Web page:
County seeks clinic agreement with Community Hospital
Mesa County commissioners voted unanimously Monday to direct county staff to begin contract negotiations with Community Hospital to have the hospital take over county employee health clinic duties starting Jan. 1.
Once negotiated, the contract would be presented to commissioners at another hearing for final approval.
The clinic opened in November 2010 under the management of Indiana-based Novia CareClinics. The clinic, at 1060 Orchard Ave., is open to anyone on the county’s insurance plan and provides basic health care, lab tests and prescription medications.
The county opened the clinic in the hopes of decreasing costs under the county-run medical insurance plan. The idea was to decrease the number of high-cost medical claims in the county plan by encouraging employees to seek basic care at the clinic before a simple health issue escalated into more serious — and expensive — medical conditions. An increase in high-cost claims this year spurred commissioners to re-examine the clinic contract.
Four companies bid for a contract to provide clinic services, including Novia and local medical providers Community Hospital and Primary Care Partners. Community Hospital had the lowest-cost bid of the four.
The hospital proposed a model similar to the one it offers District 51 schools, with insured people allowed to visit any one of a dozen doctors at Grand Valley Primary Care for services, with access to after-hours services when primary care is closed. The models proposed by Community and Primary Care Partners would allow the county to close their existing clinic and use the providers’ existing medical offices.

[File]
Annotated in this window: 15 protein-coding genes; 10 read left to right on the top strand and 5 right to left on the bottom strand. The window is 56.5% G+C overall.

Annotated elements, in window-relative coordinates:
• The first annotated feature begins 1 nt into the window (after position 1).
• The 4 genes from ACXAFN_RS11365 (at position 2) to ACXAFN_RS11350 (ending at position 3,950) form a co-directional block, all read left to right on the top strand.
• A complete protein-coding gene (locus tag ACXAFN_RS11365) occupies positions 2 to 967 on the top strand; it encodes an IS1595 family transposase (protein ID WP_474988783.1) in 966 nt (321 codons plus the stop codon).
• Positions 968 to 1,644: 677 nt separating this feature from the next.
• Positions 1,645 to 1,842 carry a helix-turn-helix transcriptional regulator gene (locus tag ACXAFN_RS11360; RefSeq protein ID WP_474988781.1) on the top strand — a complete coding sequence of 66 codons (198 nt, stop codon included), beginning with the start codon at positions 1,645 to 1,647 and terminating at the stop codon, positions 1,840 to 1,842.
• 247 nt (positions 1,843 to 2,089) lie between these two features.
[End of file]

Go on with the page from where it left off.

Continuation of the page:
Commissioner Steve Acquafresca said he was happy with the bids from Community and Primary Care Partners because “we’re keeping our health care business here” instead of “sending hundreds of thousands of dollars to some far-off place.”
Commissioner Rose Pugliese said she has received several comments from people concerned that the county’s health care costs may increase because the contract is to include a provision that makes Community Hospital an exclusive provider for people insured by the county. If a patient needed a service that Community does not provide or if they wanted to go a different hospital, they could go elsewhere, they told the commissioner.
But concerned citizens have told Pugliese they worry other providers will not offer a discount on services like the one provided by Community, which would drive up the cost of care, she said.
Mesa County Assistant Human Resources Director Sheryl Coffey said the county can request discounts through a third-party administrator during contract negotiations if someone needs a procedure somewhere other than the hospital.